I also went the "rondo" method when doing my first Pepakura parts thinking it would help add thickness to the inside for outer sanding while also smoothing over all the interior sharp angles making it easier to lay fiberglass. The weight of the pieces skyrocketed. If I were to continue with pepping rather than switch to 3D printing the parts, I would be going straight to fiberglass after just one coat of resin on the outside. Bondo filler is heavy, even when thinned with resin, and also brittle. It's okay for small areas of just smoothing out contours, but I'd never cover an entire model with it nor slush it around the inside.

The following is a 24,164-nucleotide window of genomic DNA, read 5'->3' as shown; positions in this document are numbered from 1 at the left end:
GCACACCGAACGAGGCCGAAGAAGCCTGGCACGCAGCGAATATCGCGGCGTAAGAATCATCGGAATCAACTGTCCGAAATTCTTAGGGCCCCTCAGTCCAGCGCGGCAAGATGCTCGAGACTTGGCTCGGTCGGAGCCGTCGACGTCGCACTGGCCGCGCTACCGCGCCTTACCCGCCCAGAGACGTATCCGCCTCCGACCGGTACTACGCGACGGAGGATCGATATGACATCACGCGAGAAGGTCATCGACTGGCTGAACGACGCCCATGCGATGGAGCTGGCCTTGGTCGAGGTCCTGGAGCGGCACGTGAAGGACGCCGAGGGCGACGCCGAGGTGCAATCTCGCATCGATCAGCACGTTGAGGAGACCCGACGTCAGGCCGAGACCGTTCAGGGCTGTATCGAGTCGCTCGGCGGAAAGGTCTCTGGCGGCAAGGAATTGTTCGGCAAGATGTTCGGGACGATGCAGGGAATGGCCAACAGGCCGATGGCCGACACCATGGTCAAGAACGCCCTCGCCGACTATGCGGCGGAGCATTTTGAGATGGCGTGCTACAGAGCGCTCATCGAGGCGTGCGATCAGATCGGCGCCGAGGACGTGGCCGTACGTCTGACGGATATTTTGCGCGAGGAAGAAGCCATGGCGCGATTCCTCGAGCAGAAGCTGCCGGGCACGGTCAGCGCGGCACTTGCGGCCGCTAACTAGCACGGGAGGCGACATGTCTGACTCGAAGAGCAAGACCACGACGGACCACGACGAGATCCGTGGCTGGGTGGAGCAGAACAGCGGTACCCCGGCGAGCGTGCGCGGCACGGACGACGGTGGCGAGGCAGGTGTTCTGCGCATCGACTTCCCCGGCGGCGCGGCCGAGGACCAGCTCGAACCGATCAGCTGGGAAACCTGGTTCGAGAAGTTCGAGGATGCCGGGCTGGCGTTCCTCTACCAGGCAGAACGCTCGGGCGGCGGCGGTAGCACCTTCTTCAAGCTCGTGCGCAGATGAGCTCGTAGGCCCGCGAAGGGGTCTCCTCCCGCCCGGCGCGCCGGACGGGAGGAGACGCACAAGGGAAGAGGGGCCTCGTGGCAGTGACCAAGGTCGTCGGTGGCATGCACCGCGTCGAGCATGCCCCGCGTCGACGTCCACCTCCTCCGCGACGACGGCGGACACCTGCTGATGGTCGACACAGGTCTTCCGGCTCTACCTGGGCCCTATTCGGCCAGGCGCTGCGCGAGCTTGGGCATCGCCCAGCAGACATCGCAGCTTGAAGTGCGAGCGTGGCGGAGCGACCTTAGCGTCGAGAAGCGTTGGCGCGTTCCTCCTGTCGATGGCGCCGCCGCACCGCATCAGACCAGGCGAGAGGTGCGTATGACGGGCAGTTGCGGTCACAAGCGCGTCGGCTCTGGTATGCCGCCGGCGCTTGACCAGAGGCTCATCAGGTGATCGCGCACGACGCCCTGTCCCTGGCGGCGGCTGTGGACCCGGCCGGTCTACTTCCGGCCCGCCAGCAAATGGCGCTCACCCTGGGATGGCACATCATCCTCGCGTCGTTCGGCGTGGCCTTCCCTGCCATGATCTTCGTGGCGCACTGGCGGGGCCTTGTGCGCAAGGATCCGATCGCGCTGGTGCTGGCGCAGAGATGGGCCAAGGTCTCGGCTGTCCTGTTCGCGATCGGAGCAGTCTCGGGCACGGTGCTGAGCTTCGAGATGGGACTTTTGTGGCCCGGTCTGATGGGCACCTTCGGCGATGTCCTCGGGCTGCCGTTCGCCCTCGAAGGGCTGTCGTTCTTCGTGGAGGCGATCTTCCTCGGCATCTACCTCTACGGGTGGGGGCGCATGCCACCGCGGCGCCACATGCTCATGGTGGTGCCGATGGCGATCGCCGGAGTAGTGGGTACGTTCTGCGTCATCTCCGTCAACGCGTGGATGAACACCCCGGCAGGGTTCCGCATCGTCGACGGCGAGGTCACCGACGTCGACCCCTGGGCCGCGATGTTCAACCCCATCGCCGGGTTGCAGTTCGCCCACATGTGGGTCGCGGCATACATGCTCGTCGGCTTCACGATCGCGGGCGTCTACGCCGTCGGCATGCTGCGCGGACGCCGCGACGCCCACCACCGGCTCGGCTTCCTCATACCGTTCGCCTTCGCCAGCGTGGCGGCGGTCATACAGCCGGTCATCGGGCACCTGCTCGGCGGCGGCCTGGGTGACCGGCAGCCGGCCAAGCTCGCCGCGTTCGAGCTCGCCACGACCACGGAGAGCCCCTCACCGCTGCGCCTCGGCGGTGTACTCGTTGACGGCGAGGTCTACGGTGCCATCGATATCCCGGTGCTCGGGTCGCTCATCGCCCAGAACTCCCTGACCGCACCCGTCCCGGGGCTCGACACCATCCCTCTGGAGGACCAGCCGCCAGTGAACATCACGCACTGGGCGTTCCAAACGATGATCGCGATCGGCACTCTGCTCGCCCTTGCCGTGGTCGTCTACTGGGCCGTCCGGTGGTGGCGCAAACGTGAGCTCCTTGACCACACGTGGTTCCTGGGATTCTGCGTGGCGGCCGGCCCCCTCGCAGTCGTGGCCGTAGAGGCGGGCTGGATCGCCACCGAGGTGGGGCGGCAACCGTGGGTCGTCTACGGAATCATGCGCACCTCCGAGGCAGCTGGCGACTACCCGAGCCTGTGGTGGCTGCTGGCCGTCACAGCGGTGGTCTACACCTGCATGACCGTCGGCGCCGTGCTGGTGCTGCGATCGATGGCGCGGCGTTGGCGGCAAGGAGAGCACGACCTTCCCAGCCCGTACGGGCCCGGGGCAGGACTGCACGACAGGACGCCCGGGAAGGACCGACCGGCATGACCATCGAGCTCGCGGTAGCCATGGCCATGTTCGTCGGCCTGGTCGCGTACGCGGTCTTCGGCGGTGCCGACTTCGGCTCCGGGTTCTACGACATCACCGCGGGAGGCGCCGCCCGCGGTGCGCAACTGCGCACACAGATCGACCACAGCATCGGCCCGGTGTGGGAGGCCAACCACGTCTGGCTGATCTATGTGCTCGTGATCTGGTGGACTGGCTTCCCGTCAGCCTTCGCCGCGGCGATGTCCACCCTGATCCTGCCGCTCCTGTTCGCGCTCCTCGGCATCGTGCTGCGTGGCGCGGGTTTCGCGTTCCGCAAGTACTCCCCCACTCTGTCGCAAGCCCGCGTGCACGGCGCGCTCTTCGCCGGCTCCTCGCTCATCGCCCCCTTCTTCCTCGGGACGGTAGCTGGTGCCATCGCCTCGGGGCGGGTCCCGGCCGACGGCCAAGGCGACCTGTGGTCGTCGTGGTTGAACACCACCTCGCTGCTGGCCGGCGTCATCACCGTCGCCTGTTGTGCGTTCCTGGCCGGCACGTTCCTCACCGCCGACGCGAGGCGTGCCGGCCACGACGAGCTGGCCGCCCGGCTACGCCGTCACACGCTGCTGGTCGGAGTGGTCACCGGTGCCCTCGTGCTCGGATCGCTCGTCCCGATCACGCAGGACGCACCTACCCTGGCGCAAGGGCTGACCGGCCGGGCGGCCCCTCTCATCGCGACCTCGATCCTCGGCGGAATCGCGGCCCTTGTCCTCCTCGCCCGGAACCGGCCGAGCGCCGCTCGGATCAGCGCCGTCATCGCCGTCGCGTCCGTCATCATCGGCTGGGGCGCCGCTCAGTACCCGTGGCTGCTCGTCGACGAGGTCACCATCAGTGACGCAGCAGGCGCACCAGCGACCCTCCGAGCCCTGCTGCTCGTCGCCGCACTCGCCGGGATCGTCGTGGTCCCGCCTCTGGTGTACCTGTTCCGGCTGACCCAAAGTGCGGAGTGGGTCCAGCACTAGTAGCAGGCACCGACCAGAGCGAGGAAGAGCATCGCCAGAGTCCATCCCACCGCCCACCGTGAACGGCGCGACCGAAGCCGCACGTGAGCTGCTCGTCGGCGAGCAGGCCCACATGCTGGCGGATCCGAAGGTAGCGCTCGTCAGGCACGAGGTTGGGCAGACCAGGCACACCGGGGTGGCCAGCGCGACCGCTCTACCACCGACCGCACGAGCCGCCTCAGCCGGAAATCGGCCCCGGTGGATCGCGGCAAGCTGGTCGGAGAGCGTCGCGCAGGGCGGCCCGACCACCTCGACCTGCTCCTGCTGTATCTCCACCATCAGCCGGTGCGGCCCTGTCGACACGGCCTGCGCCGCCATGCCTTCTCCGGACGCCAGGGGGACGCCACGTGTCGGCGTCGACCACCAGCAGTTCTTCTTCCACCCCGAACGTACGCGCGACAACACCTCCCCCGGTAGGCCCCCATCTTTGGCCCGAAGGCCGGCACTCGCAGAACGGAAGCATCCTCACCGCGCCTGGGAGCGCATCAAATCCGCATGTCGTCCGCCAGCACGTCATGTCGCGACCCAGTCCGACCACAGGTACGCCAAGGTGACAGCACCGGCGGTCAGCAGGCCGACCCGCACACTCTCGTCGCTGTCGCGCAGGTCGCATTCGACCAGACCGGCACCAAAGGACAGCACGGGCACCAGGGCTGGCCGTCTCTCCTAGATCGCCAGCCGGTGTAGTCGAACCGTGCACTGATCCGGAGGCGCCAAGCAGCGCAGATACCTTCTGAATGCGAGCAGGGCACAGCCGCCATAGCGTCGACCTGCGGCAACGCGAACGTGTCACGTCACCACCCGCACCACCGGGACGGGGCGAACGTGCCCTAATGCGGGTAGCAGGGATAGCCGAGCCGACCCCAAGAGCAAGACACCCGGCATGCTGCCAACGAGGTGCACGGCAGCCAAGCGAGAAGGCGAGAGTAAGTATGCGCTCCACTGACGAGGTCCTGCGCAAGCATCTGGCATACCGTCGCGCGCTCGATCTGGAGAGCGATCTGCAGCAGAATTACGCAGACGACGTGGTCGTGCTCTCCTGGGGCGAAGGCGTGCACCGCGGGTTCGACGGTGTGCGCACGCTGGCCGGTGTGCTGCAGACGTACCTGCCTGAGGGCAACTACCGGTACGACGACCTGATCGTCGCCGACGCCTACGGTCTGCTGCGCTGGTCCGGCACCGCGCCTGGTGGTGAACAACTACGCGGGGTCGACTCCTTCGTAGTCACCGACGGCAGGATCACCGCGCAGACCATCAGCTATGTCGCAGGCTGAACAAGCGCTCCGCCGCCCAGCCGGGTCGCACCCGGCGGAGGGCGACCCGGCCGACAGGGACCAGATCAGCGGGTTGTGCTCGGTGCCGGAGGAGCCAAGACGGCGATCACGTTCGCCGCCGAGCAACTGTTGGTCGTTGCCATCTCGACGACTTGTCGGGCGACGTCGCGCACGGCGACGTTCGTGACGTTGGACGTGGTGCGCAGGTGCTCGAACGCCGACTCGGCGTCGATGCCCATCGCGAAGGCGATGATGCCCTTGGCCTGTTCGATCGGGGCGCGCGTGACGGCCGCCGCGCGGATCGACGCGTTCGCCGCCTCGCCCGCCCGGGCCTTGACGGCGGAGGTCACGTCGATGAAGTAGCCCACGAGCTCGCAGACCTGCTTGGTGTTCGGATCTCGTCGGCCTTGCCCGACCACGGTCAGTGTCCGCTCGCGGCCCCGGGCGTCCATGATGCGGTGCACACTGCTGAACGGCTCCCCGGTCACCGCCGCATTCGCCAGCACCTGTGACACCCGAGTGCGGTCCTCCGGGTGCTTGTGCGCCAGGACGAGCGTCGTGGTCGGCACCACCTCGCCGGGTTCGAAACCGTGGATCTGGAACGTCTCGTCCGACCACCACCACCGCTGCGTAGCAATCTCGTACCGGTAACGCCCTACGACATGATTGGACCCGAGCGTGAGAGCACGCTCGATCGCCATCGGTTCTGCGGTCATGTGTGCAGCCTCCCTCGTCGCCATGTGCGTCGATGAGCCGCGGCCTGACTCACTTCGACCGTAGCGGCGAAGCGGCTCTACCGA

FlyinPhil likes this.
  4. Guard1an

    Guard1an

    well the advice is appreciated guys, i guess i should have mentioned that I am going for max strength, because when the helmet is done I plan on molding it and casting it, whether its a fiberglass jacket for fiber glass copies or a soft jacket and sloshed copies, btw in the pic below you can see the mix ratios, while the cream hardener mix had better flex the MEK ( normal resin hardener) cured quicker and was much much stronger, stay tuned for helmet findings !!! 20160612_160102.jpg

    20160612_160102.jpg
     
  5. KaulinD

    KaulinD New Member

    i am making a Venator helmet, and I was wondering if I should cut out the eye slots before I bondo?
    (It isn't allowing me to upload a picture)
     
  6. Chernobyl

    Chernobyl

    If you've hardened your piece sufficiently, then yes, you can cut out the eye slots. Otherwise, leave them in until you're done.
     
  7. Metalloid One

    Metalloid One New Member